Pak Sabah, Terengganu, Malaysia
ON the morning of Feb 11, fish farm operators in Tanjung Kupang, Johor, woke up to the ghastly sight of fish floating belly up in their pens in the Straits of Johor. In the days that followed, the fish kept dying.
The fish kill lasted two weeks, at the end of which commercially valuable stocks of snappers, estuary cods, seabass and threadfins in some nine farms were wiped out. One operator reported losses of RM150,000.
The mass mortality has since been blamed on a harmful algal bloom (HAB), or what is commonly referred to as red tide, a sudden population explosion of a toxin-producing microalgae.
While HABs are not often reported in Peninsular Malaysia, Sabah is no stranger to the phenomenon. Its first HAB was reported in 1976 and this has been a fairly annual occurrence since. In January and February last year, shellfish poisoning claimed three lives and over 40 people fell ill in Sepanggar and Inanam, both near Kota Kinabalu, in the state’s worst case of HAB.
In fact, the Sabah Fisheries Department has not lifted its red tide alert which it had issued in October 2011. In January, following the sighting of reddish-brown waters off Kota Kinabalu, director Rayner Stuel Galid said the red tide warning was still in effect and the toxins which were detected for eight months of last year continued to be seen from Tuaran to Kuala Penyu.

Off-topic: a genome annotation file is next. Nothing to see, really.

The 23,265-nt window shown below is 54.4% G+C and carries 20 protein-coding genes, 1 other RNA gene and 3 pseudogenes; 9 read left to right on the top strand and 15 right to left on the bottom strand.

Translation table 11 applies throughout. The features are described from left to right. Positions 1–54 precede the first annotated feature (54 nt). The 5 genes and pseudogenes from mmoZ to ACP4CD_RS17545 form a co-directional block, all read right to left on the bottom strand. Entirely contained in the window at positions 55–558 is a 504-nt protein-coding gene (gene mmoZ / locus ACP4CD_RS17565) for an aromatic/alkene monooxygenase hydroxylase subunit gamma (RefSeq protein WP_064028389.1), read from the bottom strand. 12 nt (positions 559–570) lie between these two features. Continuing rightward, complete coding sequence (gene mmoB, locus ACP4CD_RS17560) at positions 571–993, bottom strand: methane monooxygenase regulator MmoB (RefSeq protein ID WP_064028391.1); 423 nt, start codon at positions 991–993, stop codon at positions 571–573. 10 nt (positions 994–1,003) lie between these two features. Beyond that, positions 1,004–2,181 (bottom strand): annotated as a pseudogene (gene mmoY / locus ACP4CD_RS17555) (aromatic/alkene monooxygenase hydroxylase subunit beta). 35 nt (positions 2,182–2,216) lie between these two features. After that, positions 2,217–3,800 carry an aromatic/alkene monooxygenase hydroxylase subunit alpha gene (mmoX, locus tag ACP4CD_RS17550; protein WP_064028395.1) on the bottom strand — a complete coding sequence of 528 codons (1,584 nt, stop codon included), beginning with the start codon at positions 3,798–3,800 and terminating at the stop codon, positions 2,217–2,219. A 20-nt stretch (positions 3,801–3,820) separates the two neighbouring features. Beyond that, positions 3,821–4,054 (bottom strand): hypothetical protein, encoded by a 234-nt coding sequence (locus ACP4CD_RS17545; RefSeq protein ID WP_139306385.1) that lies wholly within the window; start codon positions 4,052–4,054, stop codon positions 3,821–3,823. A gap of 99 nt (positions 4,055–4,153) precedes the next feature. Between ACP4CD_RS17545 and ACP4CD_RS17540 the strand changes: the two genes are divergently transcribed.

These incidents of HABs may be signs of what’s to come. According to Universiti Malaya marine ecologist Dr Lim Po Teen, HABs are occurring more frequently and in more locations over the past decade, and involve previously unknown species.
In the Tanjung Kupang case, the offensive microalgae was identified as Karlodinium australe, which caught scientists by surprise. “This is the first time we are seeing a bloom of this species, which has never been reported as toxic,” says Dr Leaw Chui Pin, a marine molecular biologist who has worked on harmful microalgae for 14 years.